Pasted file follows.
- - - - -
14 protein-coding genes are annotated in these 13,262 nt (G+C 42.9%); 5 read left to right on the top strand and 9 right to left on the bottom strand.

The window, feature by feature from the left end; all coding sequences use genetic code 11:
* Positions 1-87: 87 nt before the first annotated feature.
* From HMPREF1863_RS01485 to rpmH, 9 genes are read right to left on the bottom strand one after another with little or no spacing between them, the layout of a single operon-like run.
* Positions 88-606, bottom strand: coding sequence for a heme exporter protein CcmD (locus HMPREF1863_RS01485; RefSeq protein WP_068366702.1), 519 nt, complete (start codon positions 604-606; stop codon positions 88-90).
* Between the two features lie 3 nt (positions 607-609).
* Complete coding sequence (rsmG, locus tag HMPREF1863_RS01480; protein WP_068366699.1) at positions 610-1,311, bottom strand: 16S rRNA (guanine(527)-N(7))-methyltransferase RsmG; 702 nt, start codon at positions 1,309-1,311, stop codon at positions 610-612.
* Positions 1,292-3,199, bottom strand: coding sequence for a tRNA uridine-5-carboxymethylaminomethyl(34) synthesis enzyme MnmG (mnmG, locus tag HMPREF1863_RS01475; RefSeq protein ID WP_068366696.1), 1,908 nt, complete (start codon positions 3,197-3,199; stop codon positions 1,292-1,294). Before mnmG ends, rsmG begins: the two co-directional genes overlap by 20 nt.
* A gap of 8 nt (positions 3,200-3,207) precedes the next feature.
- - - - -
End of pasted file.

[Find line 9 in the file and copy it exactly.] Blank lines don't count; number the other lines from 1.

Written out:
* A gap of 8 nt (positions 3,200-3,207) precedes the next feature.